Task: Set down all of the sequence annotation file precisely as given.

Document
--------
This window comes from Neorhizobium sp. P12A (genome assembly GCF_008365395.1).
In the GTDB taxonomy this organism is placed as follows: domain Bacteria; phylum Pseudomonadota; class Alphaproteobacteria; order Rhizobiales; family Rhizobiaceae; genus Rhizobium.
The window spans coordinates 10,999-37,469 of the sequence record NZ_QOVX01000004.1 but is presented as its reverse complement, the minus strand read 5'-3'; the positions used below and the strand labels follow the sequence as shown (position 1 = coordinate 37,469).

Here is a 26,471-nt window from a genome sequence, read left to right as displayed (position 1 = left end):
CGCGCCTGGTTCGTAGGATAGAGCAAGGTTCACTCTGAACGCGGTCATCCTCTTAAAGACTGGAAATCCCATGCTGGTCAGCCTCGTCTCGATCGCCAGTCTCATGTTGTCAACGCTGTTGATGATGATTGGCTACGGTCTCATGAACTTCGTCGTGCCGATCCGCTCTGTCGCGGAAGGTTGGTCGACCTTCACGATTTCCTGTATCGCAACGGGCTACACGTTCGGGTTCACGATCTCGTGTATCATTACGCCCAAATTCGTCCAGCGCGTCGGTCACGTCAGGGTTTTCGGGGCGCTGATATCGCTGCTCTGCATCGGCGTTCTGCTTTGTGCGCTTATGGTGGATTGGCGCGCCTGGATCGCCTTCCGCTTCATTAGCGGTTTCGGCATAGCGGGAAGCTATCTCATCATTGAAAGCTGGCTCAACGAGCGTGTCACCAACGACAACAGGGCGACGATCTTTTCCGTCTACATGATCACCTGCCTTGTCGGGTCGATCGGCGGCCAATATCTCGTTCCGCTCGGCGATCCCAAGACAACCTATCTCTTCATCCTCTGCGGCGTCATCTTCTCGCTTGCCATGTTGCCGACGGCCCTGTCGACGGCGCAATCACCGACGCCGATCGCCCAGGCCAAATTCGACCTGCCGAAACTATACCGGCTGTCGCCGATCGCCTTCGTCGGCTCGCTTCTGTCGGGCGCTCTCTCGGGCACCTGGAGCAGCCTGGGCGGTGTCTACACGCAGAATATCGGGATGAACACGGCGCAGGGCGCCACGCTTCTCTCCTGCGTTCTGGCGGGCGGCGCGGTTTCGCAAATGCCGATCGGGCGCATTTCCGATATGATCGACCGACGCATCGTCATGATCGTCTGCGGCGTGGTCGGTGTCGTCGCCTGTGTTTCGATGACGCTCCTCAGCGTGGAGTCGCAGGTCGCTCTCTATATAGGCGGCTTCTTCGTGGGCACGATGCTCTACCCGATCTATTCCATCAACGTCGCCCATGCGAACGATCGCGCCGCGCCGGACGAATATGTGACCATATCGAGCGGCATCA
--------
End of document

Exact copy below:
This window comes from Neorhizobium sp. P12A (genome assembly GCF_008365395.1).
In the GTDB taxonomy this organism is placed as follows: domain Bacteria; phylum Pseudomonadota; class Alphaproteobacteria; order Rhizobiales; family Rhizobiaceae; genus Rhizobium.
The window spans coordinates 10,999-37,469 of the sequence record NZ_QOVX01000004.1 but is presented as its reverse complement, the minus strand read 5'-3'; the positions used below and the strand labels follow the sequence as shown (position 1 = coordinate 37,469).

Here is a 26,471-nt window from a genome sequence, read left to right as displayed (position 1 = left end):
CGCGCCTGGTTCGTAGGATAGAGCAAGGTTCACTCTGAACGCGGTCATCCTCTTAAAGACTGGAAATCCCATGCTGGTCAGCCTCGTCTCGATCGCCAGTCTCATGTTGTCAACGCTGTTGATGATGATTGGCTACGGTCTCATGAACTTCGTCGTGCCGATCCGCTCTGTCGCGGAAGGTTGGTCGACCTTCACGATTTCCTGTATCGCAACGGGCTACACGTTCGGGTTCACGATCTCGTGTATCATTACGCCCAAATTCGTCCAGCGCGTCGGTCACGTCAGGGTTTTCGGGGCGCTGATATCGCTGCTCTGCATCGGCGTTCTGCTTTGTGCGCTTATGGTGGATTGGCGCGCCTGGATCGCCTTCCGCTTCATTAGCGGTTTCGGCATAGCGGGAAGCTATCTCATCATTGAAAGCTGGCTCAACGAGCGTGTCACCAACGACAACAGGGCGACGATCTTTTCCGTCTACATGATCACCTGCCTTGTCGGGTCGATCGGCGGCCAATATCTCGTTCCGCTCGGCGATCCCAAGACAACCTATCTCTTCATCCTCTGCGGCGTCATCTTCTCGCTTGCCATGTTGCCGACGGCCCTGTCGACGGCGCAATCACCGACGCCGATCGCCCAGGCCAAATTCGACCTGCCGAAACTATACCGGCTGTCGCCGATCGCCTTCGTCGGCTCGCTTCTGTCGGGCGCTCTCTCGGGCACCTGGAGCAGCCTGGGCGGTGTCTACACGCAGAATATCGGGATGAACACGGCGCAGGGCGCCACGCTTCTCTCCTGCGTTCTGGCGGGCGGCGCGGTTTCGCAAATGCCGATCGGGCGCATTTCCGATATGATCGACCGACGCATCGTCATGATCGTCTGCGGCGTGGTCGGTGTCGTCGCCTGTGTTTCGATGACGCTCCTCAGCGTGGAGTCGCAGGTCGCTCTCTATATAGGCGGCTTCTTCGTGGGCACGATGCTCTACCCGATCTATTCCATCAACGTCGCCCATGCGAACGATCGCGCCGCGCCGGACGAATATGTGACCATATCGAGCGGCATCA